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Sample essay topic, essay writing: The Name Of War, Jill Lepore - 867 words
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Book ReviewThe Name of War: King Philip's War and the Origins of American IdentityOur history books continue to present our country's story in conventional patriotic terms. America being settled by courageous, white colonists who tamed a wilderness and the savages in it. With very few exceptions our society depicts these people who actually first discovered America and without whose help the colonists would not have survived, as immoral, despicable savages who needed to be removed by killing and shipping out of the country into slavery. In her book, The Name of War: King Philip's War and the Origins of American Identity, Jill Lepore tells us there was another side to the story of King Philip's War. She goes beyond the actual effects of the war to discuss how language, literacy, and privilege have had lasting effects on the legacy that followed it.In 1675, tensions between Native Americans and colonists residing in New England erupted into the brutal conflict that has come to be known as King Philip's War, the bloodiest battle in America history, in proportion to population it was also the deadliest war in American history.
The English colonists wished to rid the country of the Indians in order to seize their land. They believed the Indians were savages and therefore were not worthy of equal rights.The English took their land and disrupted their traditional systems of trade and agriculture. As a result, the power of native religious leaders was corrupted. The Indians were understandably angered by the colonists' insensitive actions, especially since they had treated the English kindly when they first arrived on the Eastern shores.In June of 1675, King Philip, called Metacom by the Indians, led the Wampanoag, Algonquin, Nipmunk, and Narragansett Indians in massive attacks against the English in Plymouth, Massachusetts. The English colonists allied with the Mohegan, Pequot, Mohawk, and Christian Indians and fought back. There were organized raids back and forth which resulted in thousands of murders
On both sides, women and children were killed, tortured, and the survivors sold to slavery. The consequences of this war were considerable. By the time that King Philip was shot, the allied Indian nations had destroyed more than half the English settlements in New England. General devastation was so widespread, the other losses practically forced the colonists to leave New England wholesale. Yet the Indian losses were even greater than those of the English.
Three thousand Narragansett and one thousand Algonquin Indians were killed through fighting, starvation, and disease. Lepore suggests that a significant cause of the war was the fear and ignorance the two groups had for one another. The Algonquin Indians worried that they were becoming like the Europeans because they had taken to wearing Western clothes, living in houses, and reading the bible. On the contrary, the English, far from home, had adopted Native American customs and cuisine, had stopped attending church, and had moved farther and farther inland and away from European settlement. The colonists' principal fear was being mistaken for Indians; so called 'savages'. The tensions between these two groups were primarily based on a fear of their changing identities.Lepore describes how the colonists attempted to cover up their malicious behavior by blaming their wrong-doings on their allies, the Mohegans.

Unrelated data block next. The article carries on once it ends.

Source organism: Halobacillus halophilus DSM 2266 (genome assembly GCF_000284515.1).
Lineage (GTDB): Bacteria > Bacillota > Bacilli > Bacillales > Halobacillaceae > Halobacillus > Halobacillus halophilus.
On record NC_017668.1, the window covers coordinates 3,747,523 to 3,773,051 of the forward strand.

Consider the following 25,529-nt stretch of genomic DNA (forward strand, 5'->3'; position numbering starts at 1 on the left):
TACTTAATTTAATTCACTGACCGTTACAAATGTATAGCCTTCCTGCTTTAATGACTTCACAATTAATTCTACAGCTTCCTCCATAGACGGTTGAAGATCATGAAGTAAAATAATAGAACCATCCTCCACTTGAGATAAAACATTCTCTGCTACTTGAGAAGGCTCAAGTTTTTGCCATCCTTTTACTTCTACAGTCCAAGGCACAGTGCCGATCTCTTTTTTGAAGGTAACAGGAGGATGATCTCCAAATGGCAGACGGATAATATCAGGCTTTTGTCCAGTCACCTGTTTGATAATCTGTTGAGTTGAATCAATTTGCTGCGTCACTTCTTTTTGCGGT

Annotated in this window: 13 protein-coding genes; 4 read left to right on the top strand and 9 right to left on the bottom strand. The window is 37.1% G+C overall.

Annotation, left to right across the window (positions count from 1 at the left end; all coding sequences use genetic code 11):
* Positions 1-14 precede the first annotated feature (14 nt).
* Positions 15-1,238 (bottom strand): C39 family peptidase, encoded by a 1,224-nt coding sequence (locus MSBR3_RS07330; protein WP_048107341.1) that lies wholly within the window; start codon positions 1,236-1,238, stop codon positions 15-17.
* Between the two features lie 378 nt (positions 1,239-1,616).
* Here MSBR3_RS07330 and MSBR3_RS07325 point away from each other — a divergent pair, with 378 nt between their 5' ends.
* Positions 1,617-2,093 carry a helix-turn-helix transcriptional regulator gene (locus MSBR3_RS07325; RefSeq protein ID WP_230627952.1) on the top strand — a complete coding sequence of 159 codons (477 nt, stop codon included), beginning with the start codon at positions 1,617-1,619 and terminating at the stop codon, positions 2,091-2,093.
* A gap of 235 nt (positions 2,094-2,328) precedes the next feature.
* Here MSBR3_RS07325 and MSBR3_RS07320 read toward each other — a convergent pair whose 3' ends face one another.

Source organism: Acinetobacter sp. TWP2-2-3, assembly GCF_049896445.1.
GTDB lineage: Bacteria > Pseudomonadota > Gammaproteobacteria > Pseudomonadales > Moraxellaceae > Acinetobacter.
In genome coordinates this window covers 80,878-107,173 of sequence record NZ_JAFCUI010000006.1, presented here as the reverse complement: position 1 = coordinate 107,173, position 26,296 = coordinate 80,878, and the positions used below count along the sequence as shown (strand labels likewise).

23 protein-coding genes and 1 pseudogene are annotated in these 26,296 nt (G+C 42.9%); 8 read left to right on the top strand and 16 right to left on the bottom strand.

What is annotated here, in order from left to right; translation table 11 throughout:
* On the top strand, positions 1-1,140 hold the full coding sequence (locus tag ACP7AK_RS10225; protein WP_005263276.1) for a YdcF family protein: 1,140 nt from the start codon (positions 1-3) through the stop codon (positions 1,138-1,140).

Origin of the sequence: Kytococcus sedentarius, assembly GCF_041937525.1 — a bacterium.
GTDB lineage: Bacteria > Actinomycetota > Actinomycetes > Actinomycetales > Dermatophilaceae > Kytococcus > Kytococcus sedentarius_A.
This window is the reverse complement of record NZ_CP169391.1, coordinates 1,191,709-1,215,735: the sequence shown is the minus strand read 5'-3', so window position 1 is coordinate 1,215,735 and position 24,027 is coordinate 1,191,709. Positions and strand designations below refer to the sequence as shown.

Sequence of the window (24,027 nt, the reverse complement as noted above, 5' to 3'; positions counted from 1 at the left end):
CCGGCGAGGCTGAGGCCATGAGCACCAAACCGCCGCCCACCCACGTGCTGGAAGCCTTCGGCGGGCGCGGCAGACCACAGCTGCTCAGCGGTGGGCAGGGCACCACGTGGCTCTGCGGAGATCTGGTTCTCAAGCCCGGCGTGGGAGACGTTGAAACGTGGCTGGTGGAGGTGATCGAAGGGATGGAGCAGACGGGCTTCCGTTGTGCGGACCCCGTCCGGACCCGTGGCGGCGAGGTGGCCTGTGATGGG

Records of a decapitation of a Narragansett specifically describes that the Mohegans 'delighted' at watching the killing. Their actions are described as 'savage', 'uncivilized,' and 'the perfect children of the devil.' In fact, both the Indians and English colonists participated in creating the same horrific levels of violence.Lepore takes an insightful look at how the colonists distanced themselves from their cruelty. They used their advantage of literacy to cast the war into words; to write about the war and use images and stories which favored themselves and to depict the Indians as cruel, non-human savages. During the time of King Philip's War, most of the male colonists were literate. The majority of the Indians were not because for Indians to learn to read and write they would have had to make cultural changes such as adopting English ways and living in an English-speaking town.
The Indians' illiteracy placed them at a severe disadvantage because their experiences from King Philip's War were not recorded, and if they were no documentation has ever been discovered.The Name of War examines not only names, dates, and the faces of the war, but at several points, searches out elements that are rarely discussed. Lepore's book most valuably describes how the language of war effects not only the present but what will be perceived in the future. Unlike most textbooks taking a one-sided perspective from the English or colonial perspective, Lepore exaggerates how much the Indian perspective needs hearing.Wars are usually fought for a meaningful purpose, to come to some resolution but still today 300 years after the war no resolution was achieved. Written words in American textbooks prolong the continuous strife's that Native Americans have against the English and vice versa. 'In the end, this book is just another story about just another war,' Lepore writes.
But it's more than that, it's vivid, thoughtful and a curiosity seeker for what else our history is hiding from us.
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